It’s no secret that I love to cook. That my favorite holiday would be Thanksgiving isn’t much of a stretch. I tend to focus on the food aspects of the holiday. Sometimes I try to look past the gravy boat, and see what there is to the holiday. This year I asked some friends to talk about what the holiday means for them. I am very thankful they agreed to do so. ~Faye
“Living next to the United States is a little like sleeping with an elephant. You always wonder if they will roll over on you.” – Pierre Trudeau, former Prime Minster of Canada
The American elephant definitely does some trumpeting about its Thanksgiving celebrations! From airports to football to shopping, the Canadian mouse knows how its neighbour (that’s right, there’s a ‘u’ in that word!) celebrates the holiday. But what about the Canadian version?
Well, Canadian Thanksgiving comes first, in the history books and on the calendar. Martin Frobisher, Newfoundland, 1578. Take that, 1621 Pilgrims. And modern Canadian Thanksgiving is celebrated on the second Monday in October, a month and a half before the American version. I’ve got to say, mid-October seems like a more reasonable time for a harvest festival. Sure, there’s parts of the U.S. that are a lot warmer than Canada, but even there, what is being harvested in late November?!?
Maybe the later date accounts for the shopping frenzy of the Americans, too, since the holiday is so close to Christmas. We don’t really have that in Canada. Thanksgiving is more about the food and the family, less about the shopping.
I think there’s a bit of a ‘celebrate nature’ tradition in Canada, as well – a lot of families go for hikes in the afternoon of T-giving day, either burning off the big meal or building up an appetite, for those who eat later in the day. And most Canadians who are lucky enough to have cottages spend T-giving there, one last visit before closing the place up for the winter.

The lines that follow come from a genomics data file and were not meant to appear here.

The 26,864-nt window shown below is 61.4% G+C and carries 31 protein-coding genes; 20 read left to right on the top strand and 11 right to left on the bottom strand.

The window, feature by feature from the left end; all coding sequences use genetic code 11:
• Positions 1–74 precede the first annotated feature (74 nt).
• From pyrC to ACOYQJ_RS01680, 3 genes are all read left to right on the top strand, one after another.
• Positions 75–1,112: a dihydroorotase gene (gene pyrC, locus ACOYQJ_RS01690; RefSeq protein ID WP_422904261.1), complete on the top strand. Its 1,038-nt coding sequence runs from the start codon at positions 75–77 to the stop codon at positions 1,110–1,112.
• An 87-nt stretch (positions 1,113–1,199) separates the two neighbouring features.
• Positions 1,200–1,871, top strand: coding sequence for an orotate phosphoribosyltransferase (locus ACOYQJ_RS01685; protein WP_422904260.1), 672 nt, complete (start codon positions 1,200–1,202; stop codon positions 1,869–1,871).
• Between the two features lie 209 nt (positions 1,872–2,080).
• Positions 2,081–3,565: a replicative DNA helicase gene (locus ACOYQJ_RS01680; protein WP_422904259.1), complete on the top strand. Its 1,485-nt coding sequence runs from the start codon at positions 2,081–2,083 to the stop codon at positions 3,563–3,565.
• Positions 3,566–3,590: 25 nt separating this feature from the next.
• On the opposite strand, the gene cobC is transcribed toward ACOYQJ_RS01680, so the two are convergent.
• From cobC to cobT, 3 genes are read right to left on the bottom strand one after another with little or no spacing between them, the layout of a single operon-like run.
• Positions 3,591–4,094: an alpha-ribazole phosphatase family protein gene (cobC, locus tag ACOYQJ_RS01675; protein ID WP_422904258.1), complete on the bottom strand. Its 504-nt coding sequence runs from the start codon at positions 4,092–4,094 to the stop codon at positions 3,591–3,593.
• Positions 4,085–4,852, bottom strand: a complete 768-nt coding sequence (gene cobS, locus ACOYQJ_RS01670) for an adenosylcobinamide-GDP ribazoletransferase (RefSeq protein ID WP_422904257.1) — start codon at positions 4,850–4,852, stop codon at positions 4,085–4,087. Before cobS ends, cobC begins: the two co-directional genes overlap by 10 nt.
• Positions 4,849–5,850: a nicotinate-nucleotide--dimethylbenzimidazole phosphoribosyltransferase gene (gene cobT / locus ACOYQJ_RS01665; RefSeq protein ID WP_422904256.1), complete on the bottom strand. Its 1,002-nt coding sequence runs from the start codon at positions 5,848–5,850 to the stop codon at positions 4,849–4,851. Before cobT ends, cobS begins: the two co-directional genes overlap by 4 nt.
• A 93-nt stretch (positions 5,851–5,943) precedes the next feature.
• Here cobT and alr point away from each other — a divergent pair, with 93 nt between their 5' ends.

Also, we don’t put marshmallows on our sweet potatoes. That’s just weird.
Overall, though? Thanksgiving is definitely a holiday about family, just like it is in the States. My favourite Thanksgiving movie is American: Home for the Holidays, with Holly Hunter trying to deal with her impossible, exasperating, much-loved family.
I’m writing this a few days after Canadian Thanksgiving at my parents’ cottage, which featured kids screaming about new insults and adults still stewing about old ones. But it also had a lot of laughter, tender moments, and reconnecting with the people who’ve known us longest and in some ways still know us best. I’m glad we have Thanksgiving as an occasion to get together and catch up. I’m also glad it only happens once a year!
So, elephant or mouse, Thanksgiving really is about family, either the one you were born into or the one you’ve created. I think that’s something worth celebrating, on either side of the border.
Kate Sherwood‘s website can be found here.